Best Performance by a Leading Actor in a Play
Geoffrey Rush – Exit the King as King Berenger
Jeff Daniels – God of Carnage as Alan
Raúl Esparza – Speed-the-Plow as Charlie Fox
James Gandolfini – God of Carnage as Michael
Thomas Sadoski – reasons to be pretty as Greg
Best Performance by a Leading Actress in a Play
Marcia Gay Harden – God of Carnage as Veronica
Hope Davis – God of Carnage as Annette
Jane Fonda – 33 Variations as Katherine Brandt
Janet McTeer – Mary Stuart as Mary Stuart
Harriet Walter – Mary Stuart as Elizabeth I
Best Performance by a Leading Actor in a Musical
David Alvarez, Trent Kowalik, and Kiril Kulish – Billy Elliot the Musical as Billy Elliot
Gavin Creel – Hair as Claude
Brian d’Arcy James – Shrek the Musical as Shrek
Constantine Maroulis – Rock of Ages as Drew
J. Robert Spencer – Next to Normal as Dan Continue reading “63rd Tony Award winners”
The Bridge Project is a rather ambitious venture: an Anglo-American theatre company formed specially for three years and performing 2 plays a year in repertoire, touring across a number of venues over the world. With Sam Mendes as director, it has attracted a very strong group of actors, who have already formed a cracking ensemble, and I had my first experience with them this week in Anton Chekhov’s The Cherry Orchard at the Old Vic, the final stop in this first year of the Project.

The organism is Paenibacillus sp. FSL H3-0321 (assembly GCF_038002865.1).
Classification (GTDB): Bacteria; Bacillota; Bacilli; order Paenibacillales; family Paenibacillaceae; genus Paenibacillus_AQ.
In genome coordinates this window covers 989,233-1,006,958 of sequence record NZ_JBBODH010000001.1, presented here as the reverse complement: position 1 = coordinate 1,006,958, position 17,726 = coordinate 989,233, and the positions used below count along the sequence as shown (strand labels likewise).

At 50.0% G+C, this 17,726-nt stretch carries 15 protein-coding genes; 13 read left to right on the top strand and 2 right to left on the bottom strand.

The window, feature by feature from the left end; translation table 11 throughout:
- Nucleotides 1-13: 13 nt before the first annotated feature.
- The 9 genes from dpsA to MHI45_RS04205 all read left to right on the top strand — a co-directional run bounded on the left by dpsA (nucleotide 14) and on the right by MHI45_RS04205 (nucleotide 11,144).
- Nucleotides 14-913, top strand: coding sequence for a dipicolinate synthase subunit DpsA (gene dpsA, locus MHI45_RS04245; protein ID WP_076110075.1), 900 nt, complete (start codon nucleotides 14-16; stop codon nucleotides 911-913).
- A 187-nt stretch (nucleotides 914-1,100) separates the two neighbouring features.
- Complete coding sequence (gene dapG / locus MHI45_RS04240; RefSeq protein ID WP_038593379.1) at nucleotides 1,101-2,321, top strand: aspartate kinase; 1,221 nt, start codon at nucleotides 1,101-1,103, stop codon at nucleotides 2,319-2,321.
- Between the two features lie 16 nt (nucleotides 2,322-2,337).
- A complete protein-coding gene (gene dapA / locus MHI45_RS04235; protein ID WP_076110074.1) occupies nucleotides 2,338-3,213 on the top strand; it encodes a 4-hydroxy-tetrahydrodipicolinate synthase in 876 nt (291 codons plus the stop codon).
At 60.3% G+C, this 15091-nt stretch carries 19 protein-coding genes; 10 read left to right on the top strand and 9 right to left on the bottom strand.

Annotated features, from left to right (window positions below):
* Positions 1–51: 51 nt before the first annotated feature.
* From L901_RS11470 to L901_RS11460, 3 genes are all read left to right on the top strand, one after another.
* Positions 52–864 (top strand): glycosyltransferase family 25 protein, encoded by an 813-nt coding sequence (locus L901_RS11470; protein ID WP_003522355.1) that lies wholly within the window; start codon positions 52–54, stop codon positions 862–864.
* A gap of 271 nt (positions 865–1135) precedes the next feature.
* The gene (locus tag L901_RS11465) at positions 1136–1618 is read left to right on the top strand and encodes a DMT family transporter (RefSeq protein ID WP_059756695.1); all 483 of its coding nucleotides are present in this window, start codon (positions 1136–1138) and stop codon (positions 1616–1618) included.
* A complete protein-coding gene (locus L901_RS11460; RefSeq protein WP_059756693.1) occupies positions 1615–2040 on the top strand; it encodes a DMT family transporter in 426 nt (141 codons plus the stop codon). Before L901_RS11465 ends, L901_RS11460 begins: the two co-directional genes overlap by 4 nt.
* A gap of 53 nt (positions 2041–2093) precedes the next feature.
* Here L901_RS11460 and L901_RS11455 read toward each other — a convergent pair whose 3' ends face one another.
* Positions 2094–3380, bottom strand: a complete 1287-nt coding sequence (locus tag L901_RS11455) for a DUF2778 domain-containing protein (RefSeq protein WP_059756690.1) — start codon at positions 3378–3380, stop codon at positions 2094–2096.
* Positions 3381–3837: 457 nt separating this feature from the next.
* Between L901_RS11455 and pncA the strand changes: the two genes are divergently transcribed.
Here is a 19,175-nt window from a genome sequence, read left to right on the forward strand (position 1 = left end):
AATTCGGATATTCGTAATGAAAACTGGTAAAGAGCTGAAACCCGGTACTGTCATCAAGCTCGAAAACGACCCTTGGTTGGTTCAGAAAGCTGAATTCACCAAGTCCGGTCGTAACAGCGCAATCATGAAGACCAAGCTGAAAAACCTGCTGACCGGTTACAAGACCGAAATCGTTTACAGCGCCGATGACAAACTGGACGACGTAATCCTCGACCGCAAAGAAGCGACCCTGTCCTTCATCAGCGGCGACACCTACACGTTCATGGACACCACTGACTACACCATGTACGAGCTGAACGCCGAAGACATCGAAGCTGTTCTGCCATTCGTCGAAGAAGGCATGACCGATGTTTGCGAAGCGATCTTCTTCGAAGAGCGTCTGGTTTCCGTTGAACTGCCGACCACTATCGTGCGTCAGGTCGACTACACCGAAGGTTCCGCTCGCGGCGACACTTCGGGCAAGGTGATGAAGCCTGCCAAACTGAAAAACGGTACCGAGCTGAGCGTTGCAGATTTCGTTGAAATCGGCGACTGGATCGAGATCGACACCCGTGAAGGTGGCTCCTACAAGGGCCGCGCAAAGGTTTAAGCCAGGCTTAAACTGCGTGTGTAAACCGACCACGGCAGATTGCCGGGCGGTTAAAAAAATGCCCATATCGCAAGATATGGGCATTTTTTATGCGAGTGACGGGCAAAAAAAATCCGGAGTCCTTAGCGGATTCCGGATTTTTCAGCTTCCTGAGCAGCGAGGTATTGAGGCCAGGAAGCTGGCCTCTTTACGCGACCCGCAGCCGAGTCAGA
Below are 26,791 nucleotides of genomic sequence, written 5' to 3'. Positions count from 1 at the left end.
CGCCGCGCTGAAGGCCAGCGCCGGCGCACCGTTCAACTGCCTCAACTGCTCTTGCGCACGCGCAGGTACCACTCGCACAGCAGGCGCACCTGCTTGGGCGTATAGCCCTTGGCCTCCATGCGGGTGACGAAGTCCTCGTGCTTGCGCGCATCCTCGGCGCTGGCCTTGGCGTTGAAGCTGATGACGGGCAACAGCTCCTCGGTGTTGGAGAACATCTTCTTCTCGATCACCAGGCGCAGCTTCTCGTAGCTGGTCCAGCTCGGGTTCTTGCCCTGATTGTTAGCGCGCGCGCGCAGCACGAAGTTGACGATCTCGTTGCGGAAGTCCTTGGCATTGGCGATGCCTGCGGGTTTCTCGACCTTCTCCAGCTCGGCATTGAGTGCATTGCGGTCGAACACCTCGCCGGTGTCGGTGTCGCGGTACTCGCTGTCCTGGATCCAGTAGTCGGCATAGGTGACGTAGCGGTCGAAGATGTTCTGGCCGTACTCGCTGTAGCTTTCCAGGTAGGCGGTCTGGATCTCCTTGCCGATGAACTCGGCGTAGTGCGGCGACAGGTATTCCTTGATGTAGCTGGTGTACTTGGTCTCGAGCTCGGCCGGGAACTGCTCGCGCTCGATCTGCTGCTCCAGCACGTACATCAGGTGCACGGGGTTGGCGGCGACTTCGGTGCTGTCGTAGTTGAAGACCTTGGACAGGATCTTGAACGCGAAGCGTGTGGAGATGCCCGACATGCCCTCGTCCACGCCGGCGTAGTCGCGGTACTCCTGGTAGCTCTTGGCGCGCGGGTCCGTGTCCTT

The play has a new translation by Tom Stoppard, but given this is the first time I have seen it, I cannot really comment on its merits or otherwise, but the lovely lady sat next to me reassured me it was much more comic than than the last time she had seen it. It tells the story of the return of an aristocratic Russian lady, Ranevskaya, and her family to their hereditary estate since it is being sold off to pay for the mortgage. They are presented with different ways in which the estate could be saved and kept in the family, but the family do nothing and events overtake them as it emerges that their social status no longer affords them the protection that it used to.